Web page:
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'Flat' feelings assessed
As we leave the Christmas season and all of its craziness and hype I have come to the realization that my experience of it was totally flat. Not happy, not sad, not joyous, not miserable, just flat.
I am not sure what this is or if it is anything. I think I have been having this feeling for a while now that I have noticed it. I feel like I am going through the motions rather than really living my life. I am going to see the doctor to see whether there is anything medical going on.
There have not been any big changes or events in my life that can explain how I feel. My family and friends are all well. Work is OK. Perhaps I am depressed, I do not know. What do you think?
The symptoms that you describe may or may not be depression.
Seeing your doctor to discuss what you are experiencing is a good place to start. They are able to help you explore whether or not this is depression or is something else.
Once medical causes are ruled out, however, you may still be left with the experience of feeling flat. As you say, not happy, not sad. The question I think you are asking then becomes, then what?
There is a growing body of research and literature in an area called positive psychology that has been interested in trying to find an answer to this very question.
Martin Selligman, one of the founders of this area of psychological inquiry, suggests that psychology and its related professions have been focused on understanding and treating misery with the assumption that if we can eliminate misery then people will be happy.
He argues, however, that this has not happened. Happiness has not increased.
Consequently, Selligman suggests that instead of existing on the same continuum, that misery and happiness are completely separate things. People do not necessarily become happy once their depression, anxiety or other condition is addressed.
Positive psychology argues that happiness is something that we can learn how to create and is something that we can intentionally improve with some focused effort.
Researchers have focused on five main areas that they suggest contribute to well being and happiness. These areas, although described differently by different researchers, are described by Selligman as: positive emotions, engagement, meaning, positive relationships and achievement.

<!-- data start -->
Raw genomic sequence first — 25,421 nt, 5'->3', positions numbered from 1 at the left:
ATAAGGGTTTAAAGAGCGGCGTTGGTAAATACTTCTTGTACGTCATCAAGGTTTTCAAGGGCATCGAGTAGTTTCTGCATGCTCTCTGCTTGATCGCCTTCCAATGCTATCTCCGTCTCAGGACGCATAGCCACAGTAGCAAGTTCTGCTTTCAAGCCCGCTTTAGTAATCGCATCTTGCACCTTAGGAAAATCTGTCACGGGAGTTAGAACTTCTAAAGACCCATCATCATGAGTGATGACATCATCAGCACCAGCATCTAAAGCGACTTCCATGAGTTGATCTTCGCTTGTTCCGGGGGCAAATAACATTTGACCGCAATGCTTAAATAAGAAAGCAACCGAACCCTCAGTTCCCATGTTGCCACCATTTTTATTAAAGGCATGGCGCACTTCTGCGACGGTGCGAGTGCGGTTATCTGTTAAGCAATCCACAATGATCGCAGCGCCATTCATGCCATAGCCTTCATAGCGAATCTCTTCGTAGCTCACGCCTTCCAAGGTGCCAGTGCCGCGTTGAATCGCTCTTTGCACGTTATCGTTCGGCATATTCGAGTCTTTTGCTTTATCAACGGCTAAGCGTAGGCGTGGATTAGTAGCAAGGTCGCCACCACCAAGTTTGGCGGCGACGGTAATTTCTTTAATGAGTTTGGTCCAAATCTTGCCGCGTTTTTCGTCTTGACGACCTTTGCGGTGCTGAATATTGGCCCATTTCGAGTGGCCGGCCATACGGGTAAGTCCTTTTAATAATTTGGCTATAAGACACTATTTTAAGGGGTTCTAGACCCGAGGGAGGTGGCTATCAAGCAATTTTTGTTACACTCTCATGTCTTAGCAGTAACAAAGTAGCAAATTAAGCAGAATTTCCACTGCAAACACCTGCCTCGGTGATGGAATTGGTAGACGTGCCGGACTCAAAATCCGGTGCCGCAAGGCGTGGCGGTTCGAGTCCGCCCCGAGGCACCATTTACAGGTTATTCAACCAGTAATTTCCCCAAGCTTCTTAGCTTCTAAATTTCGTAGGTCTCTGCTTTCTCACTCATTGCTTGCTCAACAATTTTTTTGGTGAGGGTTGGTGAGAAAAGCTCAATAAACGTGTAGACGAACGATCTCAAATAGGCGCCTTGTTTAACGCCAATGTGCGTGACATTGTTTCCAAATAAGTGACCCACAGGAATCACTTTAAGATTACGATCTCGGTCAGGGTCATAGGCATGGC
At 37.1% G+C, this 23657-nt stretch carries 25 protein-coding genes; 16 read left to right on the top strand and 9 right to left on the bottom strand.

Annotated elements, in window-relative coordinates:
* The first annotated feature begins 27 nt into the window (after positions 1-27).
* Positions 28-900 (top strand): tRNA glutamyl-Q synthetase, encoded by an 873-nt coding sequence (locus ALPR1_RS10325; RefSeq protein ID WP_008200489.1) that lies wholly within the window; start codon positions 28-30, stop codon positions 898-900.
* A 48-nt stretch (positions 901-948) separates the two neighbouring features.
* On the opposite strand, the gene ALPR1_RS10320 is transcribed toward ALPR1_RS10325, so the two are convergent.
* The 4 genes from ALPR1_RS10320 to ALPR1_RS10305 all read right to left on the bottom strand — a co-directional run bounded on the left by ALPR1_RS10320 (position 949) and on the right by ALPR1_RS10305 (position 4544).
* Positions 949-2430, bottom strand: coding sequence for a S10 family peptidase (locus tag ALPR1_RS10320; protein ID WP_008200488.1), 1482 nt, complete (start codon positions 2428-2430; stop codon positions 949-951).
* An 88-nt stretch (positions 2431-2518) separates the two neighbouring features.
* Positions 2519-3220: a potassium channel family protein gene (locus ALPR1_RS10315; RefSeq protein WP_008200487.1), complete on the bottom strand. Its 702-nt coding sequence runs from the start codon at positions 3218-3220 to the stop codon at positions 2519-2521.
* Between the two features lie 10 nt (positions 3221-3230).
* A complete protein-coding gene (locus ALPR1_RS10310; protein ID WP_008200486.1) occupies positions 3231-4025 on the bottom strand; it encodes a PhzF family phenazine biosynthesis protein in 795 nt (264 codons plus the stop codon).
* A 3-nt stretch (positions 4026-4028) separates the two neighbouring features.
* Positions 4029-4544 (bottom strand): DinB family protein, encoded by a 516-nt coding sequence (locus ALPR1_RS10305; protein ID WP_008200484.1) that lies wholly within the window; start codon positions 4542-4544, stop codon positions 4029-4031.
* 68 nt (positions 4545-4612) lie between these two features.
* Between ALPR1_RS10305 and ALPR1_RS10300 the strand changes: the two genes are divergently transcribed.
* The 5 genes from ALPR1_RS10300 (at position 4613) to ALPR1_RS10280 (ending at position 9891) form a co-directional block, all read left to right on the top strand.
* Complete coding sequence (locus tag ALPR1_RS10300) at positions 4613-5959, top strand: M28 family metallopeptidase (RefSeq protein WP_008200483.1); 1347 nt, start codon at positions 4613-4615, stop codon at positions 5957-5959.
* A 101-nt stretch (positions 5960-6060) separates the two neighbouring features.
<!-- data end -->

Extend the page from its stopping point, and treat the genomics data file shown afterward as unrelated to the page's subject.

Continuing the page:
When people have these things in their lives they report greater levels of happiness and life satisfaction and they experience greater health as compared to others.
This is still an emerging field of study and while the research is becoming more compelling, there are others who would dispute the findings.
Regardless, this research raises some interesting ideas that may or may not be of some help to you.
You can think about whether or not there are things you can do to improve your experience in one or more of these five categories.
Positive emotion is about fun. Engagement is about having things that engage your mind, body and focus in positive ways. Meaning is about purpose in our work and personal lives. Positive relationships is about our family, colleagues and friends, and achievement is about accomplishment.
Are there things that you can do or start to do to improve your experience in one or more of these areas? Are there areas that are less present in your life than you would like? What are some small things that you can do each day to create more of these things in your life?
There are lots of resources and ideas from this area of inquiry on the Internet. Like many things on the Internet, some of these resources are better than others. They offer a starting point if some of what I have introduced here is of interest.
Regardless, talking with your doctor is a good place to start. They will be able to help you rule out any medical causes and they will be able to provide you with some feedback and suggestions for further support.
I hope you are able to find something that helps you feel better soon!
To ask a question of the counsellors, for a response in future columns, e-mail email@example.com. Consult a Counsellor is provided by registered clinical counsellors Nancy Bock, Diane Davies Leslie Wells, Andrew Lochhead and Sara-Lynn Kang at pacific therapy & consulting inc. It appears every second Thursday in the Record.